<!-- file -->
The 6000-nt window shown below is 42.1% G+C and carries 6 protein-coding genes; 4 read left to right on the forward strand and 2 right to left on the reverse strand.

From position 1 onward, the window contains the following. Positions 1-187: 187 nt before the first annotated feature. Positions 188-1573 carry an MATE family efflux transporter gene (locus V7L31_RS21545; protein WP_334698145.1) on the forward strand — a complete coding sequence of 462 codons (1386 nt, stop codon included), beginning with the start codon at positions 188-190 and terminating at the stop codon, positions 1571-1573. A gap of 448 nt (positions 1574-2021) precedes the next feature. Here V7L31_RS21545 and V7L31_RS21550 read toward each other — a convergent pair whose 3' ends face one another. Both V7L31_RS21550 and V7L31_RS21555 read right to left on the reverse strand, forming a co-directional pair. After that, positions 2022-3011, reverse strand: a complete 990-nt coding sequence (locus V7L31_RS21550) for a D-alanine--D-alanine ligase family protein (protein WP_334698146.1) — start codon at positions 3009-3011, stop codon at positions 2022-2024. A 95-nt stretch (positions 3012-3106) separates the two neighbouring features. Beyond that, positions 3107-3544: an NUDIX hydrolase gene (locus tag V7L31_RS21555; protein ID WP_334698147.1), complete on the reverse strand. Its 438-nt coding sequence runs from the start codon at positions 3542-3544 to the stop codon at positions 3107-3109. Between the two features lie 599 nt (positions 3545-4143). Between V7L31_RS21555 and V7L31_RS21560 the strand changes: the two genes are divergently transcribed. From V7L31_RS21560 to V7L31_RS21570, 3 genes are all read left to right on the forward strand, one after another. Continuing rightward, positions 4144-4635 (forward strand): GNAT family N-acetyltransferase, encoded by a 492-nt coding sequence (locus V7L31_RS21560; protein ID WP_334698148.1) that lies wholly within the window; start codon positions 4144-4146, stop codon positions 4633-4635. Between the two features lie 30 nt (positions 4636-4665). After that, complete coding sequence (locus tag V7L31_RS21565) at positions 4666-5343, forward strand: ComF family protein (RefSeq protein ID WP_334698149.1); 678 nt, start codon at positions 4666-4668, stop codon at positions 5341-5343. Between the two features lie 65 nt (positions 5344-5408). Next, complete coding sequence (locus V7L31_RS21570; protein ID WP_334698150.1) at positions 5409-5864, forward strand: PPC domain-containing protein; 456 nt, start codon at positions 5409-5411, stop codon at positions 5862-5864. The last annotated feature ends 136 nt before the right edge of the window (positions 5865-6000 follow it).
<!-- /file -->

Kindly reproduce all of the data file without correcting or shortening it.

The 6000-nt window shown below is 42.1% G+C and carries 6 protein-coding genes; 4 read left to right on the forward strand and 2 right to left on the reverse strand.

From position 1 onward, the window contains the following. Positions 1-187: 187 nt before the first annotated feature. Positions 188-1573 carry an MATE family efflux transporter gene (locus V7L31_RS21545; protein WP_334698145.1) on the forward strand — a complete coding sequence of 462 codons (1386 nt, stop codon included), beginning with the start codon at positions 188-190 and terminating at the stop codon, positions 1571-1573. A gap of 448 nt (positions 1574-2021) precedes the next feature. Here V7L31_RS21545 and V7L31_RS21550 read toward each other — a convergent pair whose 3' ends face one another. Both V7L31_RS21550 and V7L31_RS21555 read right to left on the reverse strand, forming a co-directional pair. After that, positions 2022-3011, reverse strand: a complete 990-nt coding sequence (locus V7L31_RS21550) for a D-alanine--D-alanine ligase family protein (protein WP_334698146.1) — start codon at positions 3009-3011, stop codon at positions 2022-2024. A 95-nt stretch (positions 3012-3106) separates the two neighbouring features. Beyond that, positions 3107-3544: an NUDIX hydrolase gene (locus tag V7L31_RS21555; protein ID WP_334698147.1), complete on the reverse strand. Its 438-nt coding sequence runs from the start codon at positions 3542-3544 to the stop codon at positions 3107-3109. Between the two features lie 599 nt (positions 3545-4143). Between V7L31_RS21555 and V7L31_RS21560 the strand changes: the two genes are divergently transcribed. From V7L31_RS21560 to V7L31_RS21570, 3 genes are all read left to right on the forward strand, one after another. Continuing rightward, positions 4144-4635 (forward strand): GNAT family N-acetyltransferase, encoded by a 492-nt coding sequence (locus V7L31_RS21560; protein ID WP_334698148.1) that lies wholly within the window; start codon positions 4144-4146, stop codon positions 4633-4635. Between the two features lie 30 nt (positions 4636-4665). After that, complete coding sequence (locus tag V7L31_RS21565) at positions 4666-5343, forward strand: ComF family protein (RefSeq protein ID WP_334698149.1); 678 nt, start codon at positions 4666-4668, stop codon at positions 5341-5343. Between the two features lie 65 nt (positions 5344-5408). Next, complete coding sequence (locus V7L31_RS21570; protein ID WP_334698150.1) at positions 5409-5864, forward strand: PPC domain-containing protein; 456 nt, start codon at positions 5409-5411, stop codon at positions 5862-5864. The last annotated feature ends 136 nt before the right edge of the window (positions 5865-6000 follow it).